In the world of decentralized finance (DeFi), security is of paramount importance to ensure the protection of user funds and the trustworthiness of the overall ecosystem. This is especially true in the context of smart contracts, which are often used to execute complex financial transactions in DeFi applications. Given the potential for significant financial losses in the event of a security breach, it is crucial to conduct regular security audits of smart contracts to identify vulnerabilities and suggest improvements to mitigate risks. These audit reports serve as a vital tool for reducing potential risks and building trust in the DeFi ecosystem, as they provide developers and users with valuable insights into the security of the smart contract code. By staying vigilant and up-to-date with emerging threats and vulnerabilities, ongoing security assessments can help maintain the integrity of DeFi applications built on smart contract technology.
Overall, security audit reports are crucial for boosting the security and resilience of the DeFi ecosystem, giving customers assurance about the protection of their money, and encouraging the further use of smart contracts. In this blog post, we’ll explore what to look for in security audit reports and how to review them.
Security Audit Report Components
A security audit report typically consists of several components, including an overview of the audit's purpose, scope, and key findings, as well as a detailed description of the audit's scope.
The overview section of a security audit report is an essential part of the report that serves as an introduction to the audit and provides context for the rest of the report. The overview section is critical in setting the tone for the report and establishing expectations for the stakeholders. It provides stakeholders with an overview of the audit's purpose, the most important conclusions, and the extent of the review. As a result of that, stakeholders can quickly grasp the report's contents and understand its implications.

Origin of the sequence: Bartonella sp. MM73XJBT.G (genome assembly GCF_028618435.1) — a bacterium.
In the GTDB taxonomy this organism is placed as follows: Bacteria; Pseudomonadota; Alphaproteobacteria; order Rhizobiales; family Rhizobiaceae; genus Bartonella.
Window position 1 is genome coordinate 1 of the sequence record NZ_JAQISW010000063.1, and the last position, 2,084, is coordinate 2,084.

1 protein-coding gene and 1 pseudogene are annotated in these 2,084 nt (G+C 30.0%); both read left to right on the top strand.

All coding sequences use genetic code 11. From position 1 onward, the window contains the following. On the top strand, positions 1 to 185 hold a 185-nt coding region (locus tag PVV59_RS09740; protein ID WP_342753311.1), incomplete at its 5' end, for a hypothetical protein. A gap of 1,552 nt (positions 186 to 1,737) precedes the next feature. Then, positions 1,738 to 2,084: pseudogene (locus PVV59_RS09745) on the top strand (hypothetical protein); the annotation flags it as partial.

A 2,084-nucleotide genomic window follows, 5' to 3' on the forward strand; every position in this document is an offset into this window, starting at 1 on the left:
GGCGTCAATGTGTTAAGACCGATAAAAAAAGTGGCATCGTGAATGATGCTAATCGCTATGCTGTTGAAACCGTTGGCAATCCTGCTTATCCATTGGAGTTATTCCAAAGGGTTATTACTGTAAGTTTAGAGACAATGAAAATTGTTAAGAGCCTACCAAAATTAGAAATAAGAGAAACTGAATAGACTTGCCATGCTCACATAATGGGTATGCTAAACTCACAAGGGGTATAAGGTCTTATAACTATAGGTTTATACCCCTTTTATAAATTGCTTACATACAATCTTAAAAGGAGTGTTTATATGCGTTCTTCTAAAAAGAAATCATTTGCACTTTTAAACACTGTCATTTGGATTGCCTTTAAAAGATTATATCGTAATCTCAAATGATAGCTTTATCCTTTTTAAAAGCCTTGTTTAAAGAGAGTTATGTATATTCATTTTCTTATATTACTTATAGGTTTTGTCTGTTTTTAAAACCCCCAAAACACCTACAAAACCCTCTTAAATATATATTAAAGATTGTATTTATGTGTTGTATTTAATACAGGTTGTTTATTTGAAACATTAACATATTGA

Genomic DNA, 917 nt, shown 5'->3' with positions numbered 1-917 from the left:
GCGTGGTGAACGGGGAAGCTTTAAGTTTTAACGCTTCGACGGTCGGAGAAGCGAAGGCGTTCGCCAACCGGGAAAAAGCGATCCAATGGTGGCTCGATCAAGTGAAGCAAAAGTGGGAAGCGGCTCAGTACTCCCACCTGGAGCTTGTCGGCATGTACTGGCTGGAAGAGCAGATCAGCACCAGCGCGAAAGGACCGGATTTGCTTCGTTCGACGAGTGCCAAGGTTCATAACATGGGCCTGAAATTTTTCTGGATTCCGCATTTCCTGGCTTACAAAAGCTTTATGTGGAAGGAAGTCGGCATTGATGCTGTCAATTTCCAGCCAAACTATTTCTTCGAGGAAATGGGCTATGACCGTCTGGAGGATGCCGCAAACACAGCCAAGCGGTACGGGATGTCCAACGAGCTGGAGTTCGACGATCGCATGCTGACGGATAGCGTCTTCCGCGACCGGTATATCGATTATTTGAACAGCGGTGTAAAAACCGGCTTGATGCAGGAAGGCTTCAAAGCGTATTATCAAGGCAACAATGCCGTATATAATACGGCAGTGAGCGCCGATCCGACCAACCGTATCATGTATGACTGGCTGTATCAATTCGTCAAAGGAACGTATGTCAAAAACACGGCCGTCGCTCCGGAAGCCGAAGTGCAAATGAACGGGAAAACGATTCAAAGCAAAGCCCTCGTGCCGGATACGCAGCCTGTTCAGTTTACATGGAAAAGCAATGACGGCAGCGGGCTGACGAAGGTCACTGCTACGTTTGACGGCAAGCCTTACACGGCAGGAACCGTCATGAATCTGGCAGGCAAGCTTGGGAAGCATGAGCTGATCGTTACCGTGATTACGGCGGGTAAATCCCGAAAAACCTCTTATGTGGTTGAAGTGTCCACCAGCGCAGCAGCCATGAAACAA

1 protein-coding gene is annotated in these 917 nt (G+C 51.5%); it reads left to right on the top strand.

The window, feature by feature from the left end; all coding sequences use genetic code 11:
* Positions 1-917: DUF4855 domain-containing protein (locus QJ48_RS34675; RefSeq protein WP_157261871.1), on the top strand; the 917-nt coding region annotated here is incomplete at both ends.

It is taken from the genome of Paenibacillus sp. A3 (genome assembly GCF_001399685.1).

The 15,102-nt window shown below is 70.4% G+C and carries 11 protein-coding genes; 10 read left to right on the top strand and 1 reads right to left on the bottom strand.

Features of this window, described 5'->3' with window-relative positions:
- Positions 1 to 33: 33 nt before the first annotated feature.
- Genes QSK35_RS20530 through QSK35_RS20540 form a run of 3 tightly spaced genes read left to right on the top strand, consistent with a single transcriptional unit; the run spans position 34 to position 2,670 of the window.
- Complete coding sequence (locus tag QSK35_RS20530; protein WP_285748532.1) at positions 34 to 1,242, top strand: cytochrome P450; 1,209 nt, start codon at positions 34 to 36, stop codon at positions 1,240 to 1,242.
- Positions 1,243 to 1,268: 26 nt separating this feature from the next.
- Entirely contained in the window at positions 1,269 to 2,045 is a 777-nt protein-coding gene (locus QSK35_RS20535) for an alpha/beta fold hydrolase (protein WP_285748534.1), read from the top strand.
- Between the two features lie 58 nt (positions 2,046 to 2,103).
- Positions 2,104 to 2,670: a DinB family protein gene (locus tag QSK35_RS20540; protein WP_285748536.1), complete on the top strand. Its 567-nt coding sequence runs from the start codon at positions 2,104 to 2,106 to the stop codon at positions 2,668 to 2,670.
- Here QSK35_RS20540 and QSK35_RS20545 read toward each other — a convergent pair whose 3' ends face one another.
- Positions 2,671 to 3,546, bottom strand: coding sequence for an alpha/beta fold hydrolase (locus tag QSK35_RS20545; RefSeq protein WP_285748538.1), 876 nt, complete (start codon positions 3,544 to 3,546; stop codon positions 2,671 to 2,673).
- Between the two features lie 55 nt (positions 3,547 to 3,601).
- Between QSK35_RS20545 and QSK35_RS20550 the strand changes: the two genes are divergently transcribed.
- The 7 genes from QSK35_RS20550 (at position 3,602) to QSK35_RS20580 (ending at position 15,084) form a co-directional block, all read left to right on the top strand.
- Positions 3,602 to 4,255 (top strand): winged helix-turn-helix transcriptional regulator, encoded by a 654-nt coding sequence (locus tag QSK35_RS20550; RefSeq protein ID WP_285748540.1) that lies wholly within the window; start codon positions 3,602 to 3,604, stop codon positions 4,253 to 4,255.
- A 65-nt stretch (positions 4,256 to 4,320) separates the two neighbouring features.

The scope section of a security audit report is a critical component that outlines the audit's objectives and coverage, which sets the tone for the remainder of the report. This section generally includes a detailed list of the system or application components reviewed as part of the audit, providing stakeholders with a clear understanding of the areas evaluated. Additionally, the section describes the testing methodologies employed during the audit, which helps stakeholders assess the thoroughness of the testing and the types of vulnerabilities or flaws examined. The section identifies any limitations or exclusions that may have impacted the audit's findings. By providing a comprehensive overview of the audit's scope and limitations, the scope section enables stakeholders to interpret the report's contents accurately and make informed decisions regarding the system or application's security posture.
Background information is an essential element of the overview section in a security audit report. It provides context and historical information about the system or application being audited, including its environment, previous security evaluations, and any relevant contextual information. This information is crucial in helping stakeholders understand the audit's scope and purpose.
They are an integral part of the security audit report as they provide stakeholders with a summary of the audit's primary conclusions. This section draws attention to any significant flaws or vulnerabilities discovered during the audit and gives stakeholders a general idea of the report's contents. Key findings can also include recommendations for addressing the identified security issues, helping stakeholders understand the next steps required to improve the system or application's security posture.
Findings of Audit Reports
A security audit report's findings section lists particular security flaws and issues that were discovered during the assessment. Typically, this section has the following elements:
Summary of Vulnerabilities: In this section, you will find an overview of the vulnerabilities found during the audit, including their seriousness and potential effects on the security of the system.